8051 system for software development

This is a system for developing and testing software used to run on microcontrollers based on 8051 architecture built by me in 1999. Comparing to other similar development boards, this one has some particularities such as: two banks of RAM, an additional serial interface and input for infrared remote control. If necessary, additional sections of prototyping circuit board with corresponding components can be added to increase number of I/O. The system was used a long period of time without any problem.

The board is connected to a PC with the RS232 serial interface (main interface). Nowadays, computers do not have a serial interface anymore. There is a workaround for this issue. An USB to serial RS232 converter can be connected between computer and board.

Figure 1
Figure 2
Figure 3

- RS232 Rx/Tx bidirectional serial interface to computer (main serial)
- Jumper for use RS232 TTL on main serial (connect an external converter)
- Additional RS232 Tx/Busy serial interface, output only
- 8051 series microcontrollers have only one serial interface. Switching to first or to second interface must be controlled by software. The two interfaces cannot work simultaneously.
- Our board has one 80C31 microcontroller mounted on socket (can be replaced by 80C32, 89C51 and so on)
- 32 Kbytes of EPROM (mapped to 0000H-7FFFH, loaded with a monitor code, for example)
- 64 Kbytes of static RAM (there are two IC's: first is mapped to 0000H-7FFFH - used as external RAM only and 8000H-FFFFH - used as external RAM memory and/or external code memory - von Neumann)
- 8 Kbit Serial I2C Bus EEPROM
- LCD display, 2x20 characters
- buzzer
- one LED output
- reset button
- power supply: 5V DC
- quartz crystal: 11.0592 MHz
- infrared receiver for remote control systems - SFH5110-36
- all integrated circuits are on sockets. The components can be tested on this system before soldering to real application board.

The 8051 series microcontrollers use Harvard architecture. This means code memory and data memory are physically separated. You can't write to the code memory. But the monitor software requires the program you are running to be located in external RAM so you have to configure a von Neumann memory. This means you have to read physically the same memory bytes from code and xdata (external RAM) space. Also you have to provide the possibility to load your program into xdata space since the 8051 does not provide CPU instructions to write into code memory. These requirements are fulfilled by the development board presented here. The external RAM memory mapped on 8000H-FFFFH can be used for both external RAM and external code memory (von Neumann memory). Usually the program to be tested should be loaded on the development board starting 8000H. After switching power off or pressing reset button the program must be loaded again to run.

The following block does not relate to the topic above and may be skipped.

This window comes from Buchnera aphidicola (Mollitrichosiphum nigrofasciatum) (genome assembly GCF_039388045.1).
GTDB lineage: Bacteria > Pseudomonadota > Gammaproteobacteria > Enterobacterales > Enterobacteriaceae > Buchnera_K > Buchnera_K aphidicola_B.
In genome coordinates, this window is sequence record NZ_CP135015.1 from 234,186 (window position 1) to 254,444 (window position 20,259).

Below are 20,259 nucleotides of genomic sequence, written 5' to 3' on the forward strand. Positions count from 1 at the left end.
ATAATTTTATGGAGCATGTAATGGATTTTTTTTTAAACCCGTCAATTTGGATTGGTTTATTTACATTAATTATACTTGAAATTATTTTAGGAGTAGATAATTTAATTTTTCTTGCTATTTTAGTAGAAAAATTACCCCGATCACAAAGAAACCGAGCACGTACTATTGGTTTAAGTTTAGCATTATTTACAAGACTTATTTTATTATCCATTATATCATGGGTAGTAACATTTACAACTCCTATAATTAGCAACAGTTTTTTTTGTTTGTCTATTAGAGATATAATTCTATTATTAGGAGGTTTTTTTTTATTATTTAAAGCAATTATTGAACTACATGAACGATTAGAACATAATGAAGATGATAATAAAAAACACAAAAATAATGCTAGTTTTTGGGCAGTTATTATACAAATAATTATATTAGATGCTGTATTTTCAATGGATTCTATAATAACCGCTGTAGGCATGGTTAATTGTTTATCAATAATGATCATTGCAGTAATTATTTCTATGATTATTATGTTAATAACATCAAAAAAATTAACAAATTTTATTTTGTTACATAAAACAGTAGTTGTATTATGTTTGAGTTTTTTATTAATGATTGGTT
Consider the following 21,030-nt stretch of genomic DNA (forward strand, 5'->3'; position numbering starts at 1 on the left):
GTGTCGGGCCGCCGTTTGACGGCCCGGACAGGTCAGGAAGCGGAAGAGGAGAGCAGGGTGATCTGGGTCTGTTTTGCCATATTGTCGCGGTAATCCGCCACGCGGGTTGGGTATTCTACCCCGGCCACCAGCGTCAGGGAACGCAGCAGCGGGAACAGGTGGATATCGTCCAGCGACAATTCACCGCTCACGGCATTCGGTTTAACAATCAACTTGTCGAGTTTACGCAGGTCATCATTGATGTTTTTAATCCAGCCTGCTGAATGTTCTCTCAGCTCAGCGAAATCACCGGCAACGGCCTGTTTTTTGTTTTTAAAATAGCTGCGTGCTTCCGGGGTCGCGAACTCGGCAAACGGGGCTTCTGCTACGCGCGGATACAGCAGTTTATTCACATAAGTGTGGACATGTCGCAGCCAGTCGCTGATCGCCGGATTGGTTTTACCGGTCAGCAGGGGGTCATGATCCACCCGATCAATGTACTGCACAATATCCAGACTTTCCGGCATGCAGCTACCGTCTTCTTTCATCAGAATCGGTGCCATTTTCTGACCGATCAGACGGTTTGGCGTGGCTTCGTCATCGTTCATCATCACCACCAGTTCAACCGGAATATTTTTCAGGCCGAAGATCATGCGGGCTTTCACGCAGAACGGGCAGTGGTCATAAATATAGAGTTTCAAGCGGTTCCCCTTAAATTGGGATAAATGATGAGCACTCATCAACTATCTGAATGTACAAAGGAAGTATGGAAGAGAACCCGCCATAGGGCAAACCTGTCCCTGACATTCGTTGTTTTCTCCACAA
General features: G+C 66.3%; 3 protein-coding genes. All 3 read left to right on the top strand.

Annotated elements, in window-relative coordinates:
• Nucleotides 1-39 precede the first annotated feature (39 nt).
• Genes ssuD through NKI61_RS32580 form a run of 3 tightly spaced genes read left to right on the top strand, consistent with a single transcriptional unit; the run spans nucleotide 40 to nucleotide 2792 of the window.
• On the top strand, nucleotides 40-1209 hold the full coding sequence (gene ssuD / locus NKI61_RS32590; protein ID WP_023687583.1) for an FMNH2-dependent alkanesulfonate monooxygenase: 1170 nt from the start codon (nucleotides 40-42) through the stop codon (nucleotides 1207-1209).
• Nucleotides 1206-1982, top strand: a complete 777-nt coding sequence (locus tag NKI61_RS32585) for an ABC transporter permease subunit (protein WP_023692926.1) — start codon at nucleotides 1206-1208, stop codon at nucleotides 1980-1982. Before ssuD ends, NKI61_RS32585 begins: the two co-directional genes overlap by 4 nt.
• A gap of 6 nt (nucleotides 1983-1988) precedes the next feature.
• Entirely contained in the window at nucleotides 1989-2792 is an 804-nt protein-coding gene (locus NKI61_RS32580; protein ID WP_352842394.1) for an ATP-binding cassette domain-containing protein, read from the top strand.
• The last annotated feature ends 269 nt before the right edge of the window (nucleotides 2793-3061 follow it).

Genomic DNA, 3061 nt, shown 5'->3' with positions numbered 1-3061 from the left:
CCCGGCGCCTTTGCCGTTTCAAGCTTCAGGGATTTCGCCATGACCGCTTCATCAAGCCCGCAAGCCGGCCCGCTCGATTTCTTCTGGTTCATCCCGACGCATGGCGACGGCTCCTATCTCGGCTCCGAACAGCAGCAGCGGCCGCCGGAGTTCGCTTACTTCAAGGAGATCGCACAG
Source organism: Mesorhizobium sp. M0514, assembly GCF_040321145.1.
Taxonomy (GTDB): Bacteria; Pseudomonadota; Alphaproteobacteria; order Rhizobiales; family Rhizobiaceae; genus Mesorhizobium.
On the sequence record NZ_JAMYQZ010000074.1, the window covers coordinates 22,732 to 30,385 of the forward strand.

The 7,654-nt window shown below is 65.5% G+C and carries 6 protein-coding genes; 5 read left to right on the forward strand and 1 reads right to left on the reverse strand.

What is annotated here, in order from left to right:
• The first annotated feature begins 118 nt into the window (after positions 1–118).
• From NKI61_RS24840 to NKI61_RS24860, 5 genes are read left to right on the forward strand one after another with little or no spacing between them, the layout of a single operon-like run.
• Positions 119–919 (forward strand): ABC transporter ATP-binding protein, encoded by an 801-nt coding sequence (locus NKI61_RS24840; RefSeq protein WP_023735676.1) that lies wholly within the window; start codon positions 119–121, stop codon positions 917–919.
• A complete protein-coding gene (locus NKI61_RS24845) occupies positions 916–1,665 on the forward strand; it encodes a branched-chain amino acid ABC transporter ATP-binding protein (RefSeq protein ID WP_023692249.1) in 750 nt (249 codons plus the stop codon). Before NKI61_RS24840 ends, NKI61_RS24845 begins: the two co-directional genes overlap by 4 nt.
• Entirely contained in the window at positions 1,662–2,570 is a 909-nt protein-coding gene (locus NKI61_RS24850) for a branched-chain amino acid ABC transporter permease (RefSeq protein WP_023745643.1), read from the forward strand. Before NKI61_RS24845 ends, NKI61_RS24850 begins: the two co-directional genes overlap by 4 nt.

Software: There are a lot of development software tools for 8051, either freeware or commercial. I suggest the use of Keil 8051 Development Tools. Without license, this product can run as a Lite/Evaluation edition with some limitations.

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Schematic (PDF)
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Figure 6
Test prog.
Figure 7
Monit sub.

In above figures you can find the schematic of the development board, a print screen of the monitor, an example program written in assembly language for testing the functionality of the board and a program sequence to be included in EPROM. All these were designed by us. Because of the particularities in schematic design, it is required to run an initialization subroutine (figure 7) at the beginning of the program resident in EPROM. If a monitor program is used, the initialization sequence must also be included. In Windows 7 or Vista you will no longer find the HyperTerminal software used for serial connection. As an alternative, you can use Putty (Telnet, SSH, terminal emulator), an excellent free software.

Disclaimer: The information on this web site is provided "AS IS", without warranty of any kind. The author has made the best efforts to ensure the design and the information provided are reliable. Under no circumstances shall the author be liable for any direct, indirect, incidental, special or consequential loss, damage, expense or injury incurred or suffered which is claimed to resulted from use of this site, even if expressly advised of the possibility of such loss, damage, expense or injury, including, without limitation, any fault, error, omission, interruption or delay with respect thereto.

[1] - Philips Data Handbook IC20: 80C51 Based 8-Bit Microcontrollers
[2] - The final word on the 8051 by Matthew Chapman
[3] - Keil C51 Development Tools